Working closely with the industry the Commission has produced an expert funds guide which is proving extremely attractive to the funds industry. We are continuing in our efforts to provide a regulatory environment that is supportive of the development of the funds industry. This will include a shift for non-retail funds to a more functionary based regulatory approach, with less scrutiny on individual funds. We are also working closely with the industry and government on matters such as protected cell companies and revisions of the Trust Law.
The Commission is seeking to reduce the administrative burden on industry. We recognise that regulation has a cost. Among other things, the Commission is considering placing greater reliance on company service providers to make information on the beneficial ownership of companies available to the Commission only when it is needed, rather than requiring this information to be held by the Commission as at present.
In seeking to establish an effective and balanced regulatory regime which embraces international standards we are also conscious of the need to maintain our competitiveness as an international finance centre. We therefore keep a keen eye
on the activities of other competing centres. It is important that there should be
a level playing field.
As Chairman of the Offshore Banking Supervisors I have the opportunity to attend the Plenary meetings of the FATF, and contribute to discussions on how to ensure that there is consistency of interpretation of the FATF recommendations. Through the Offshore Group I also have close working relationships with the Basel Committee, the IMF, the Financial Stability Forum and Interpol. The result of all these international contacts is not only that Jersey has become better known and recognised for the quality of its financial regulation and its AML/CFT standards. It also gives us an opportunity to press for a consistent approach to compliance.
Traditionally the attitude of the G7 countries has been that offshore financial centres need to be threatened and cajoled into complying with international standards. The position now is that we are often pointing out to the G7 countries where we consider their standards to be wanting. This is particularly so in respect of the regulation of trust and company service providers where the offshore financial centres have taken a lead which the G7 countries are now being required to follow as a result of the extension of the FATF Forty Recommendations to such providers.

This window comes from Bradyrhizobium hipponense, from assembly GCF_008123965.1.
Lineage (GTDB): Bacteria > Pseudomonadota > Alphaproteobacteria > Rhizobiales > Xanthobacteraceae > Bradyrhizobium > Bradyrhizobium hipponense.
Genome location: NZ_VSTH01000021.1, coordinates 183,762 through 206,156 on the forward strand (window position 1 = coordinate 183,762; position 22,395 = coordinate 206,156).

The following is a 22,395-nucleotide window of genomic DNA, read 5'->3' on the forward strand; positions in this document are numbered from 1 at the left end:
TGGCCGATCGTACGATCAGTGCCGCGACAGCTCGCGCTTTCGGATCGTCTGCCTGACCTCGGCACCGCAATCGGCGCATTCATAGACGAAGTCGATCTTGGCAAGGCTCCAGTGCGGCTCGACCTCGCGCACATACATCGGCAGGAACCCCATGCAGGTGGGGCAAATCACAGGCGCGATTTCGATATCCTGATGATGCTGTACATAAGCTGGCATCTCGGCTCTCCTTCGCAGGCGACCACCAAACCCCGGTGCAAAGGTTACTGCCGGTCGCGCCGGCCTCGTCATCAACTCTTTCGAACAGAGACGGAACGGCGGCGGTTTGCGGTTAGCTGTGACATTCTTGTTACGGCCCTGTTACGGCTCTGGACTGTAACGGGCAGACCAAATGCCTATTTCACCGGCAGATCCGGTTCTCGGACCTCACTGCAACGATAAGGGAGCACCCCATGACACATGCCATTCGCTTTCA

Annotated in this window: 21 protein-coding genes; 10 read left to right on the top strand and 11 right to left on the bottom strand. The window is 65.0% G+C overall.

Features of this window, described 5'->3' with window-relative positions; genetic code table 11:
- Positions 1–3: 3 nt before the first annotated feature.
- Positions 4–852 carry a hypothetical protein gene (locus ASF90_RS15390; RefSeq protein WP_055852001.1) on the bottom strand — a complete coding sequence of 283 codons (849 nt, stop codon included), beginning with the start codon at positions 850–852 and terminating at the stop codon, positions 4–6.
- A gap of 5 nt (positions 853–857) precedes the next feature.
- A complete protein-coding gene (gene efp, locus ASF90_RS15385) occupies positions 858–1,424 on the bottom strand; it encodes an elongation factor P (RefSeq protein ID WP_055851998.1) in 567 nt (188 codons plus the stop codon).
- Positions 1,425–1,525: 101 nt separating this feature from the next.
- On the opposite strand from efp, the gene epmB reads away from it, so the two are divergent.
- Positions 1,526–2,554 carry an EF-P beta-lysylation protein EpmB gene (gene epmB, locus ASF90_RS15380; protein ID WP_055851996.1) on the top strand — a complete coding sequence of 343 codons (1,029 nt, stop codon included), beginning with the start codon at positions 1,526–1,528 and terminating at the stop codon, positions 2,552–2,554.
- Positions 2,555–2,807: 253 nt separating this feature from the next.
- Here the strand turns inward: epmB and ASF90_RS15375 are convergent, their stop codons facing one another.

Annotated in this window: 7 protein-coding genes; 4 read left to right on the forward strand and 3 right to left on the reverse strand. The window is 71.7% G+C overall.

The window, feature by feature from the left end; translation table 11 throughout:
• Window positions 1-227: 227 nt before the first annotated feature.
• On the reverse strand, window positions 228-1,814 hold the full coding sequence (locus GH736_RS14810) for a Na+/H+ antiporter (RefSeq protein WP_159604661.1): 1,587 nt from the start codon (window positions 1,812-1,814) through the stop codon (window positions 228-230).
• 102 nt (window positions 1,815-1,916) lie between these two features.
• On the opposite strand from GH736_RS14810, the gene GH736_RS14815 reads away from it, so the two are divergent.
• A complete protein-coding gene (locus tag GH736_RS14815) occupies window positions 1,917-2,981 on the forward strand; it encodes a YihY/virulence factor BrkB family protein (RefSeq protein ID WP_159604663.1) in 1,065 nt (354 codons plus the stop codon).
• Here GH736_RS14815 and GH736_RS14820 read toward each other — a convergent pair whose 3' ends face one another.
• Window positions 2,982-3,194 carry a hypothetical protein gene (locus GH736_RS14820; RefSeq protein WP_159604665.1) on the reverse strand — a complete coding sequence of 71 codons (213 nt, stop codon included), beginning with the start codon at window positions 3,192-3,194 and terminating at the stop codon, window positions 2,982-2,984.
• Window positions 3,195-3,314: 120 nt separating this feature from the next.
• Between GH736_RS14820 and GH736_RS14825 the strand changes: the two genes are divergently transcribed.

In seeking to ensure that there is a level playing field particular problems can arise from the adoption of the risk based approach. The FATF Working Group on Evaluations and Implementation of the Forty Recommendations on which I sit will be focussing on this and other aspects of consistency. We recognise that the way customer due diligence measures are applied to both low and high risk customers can be an important aspect of the competitive business environment.
The level playing field issue applies particularly in the area of international cooperation. International cooperation calls for transparency, and transparency and confidentiality are sometimes seen at odds with each other. International cooperation and transparency is a key requirement in the fight against financial crime, and we in the Commission are playing our part in this fight. Those who are not engaged in financial crime however should have no reason to fear that the confidentiality offered to those who use Jersey, that is founded in common with the position in the United Kingdom on a strong historic tradition of common law protection of privacy, will not be preserved.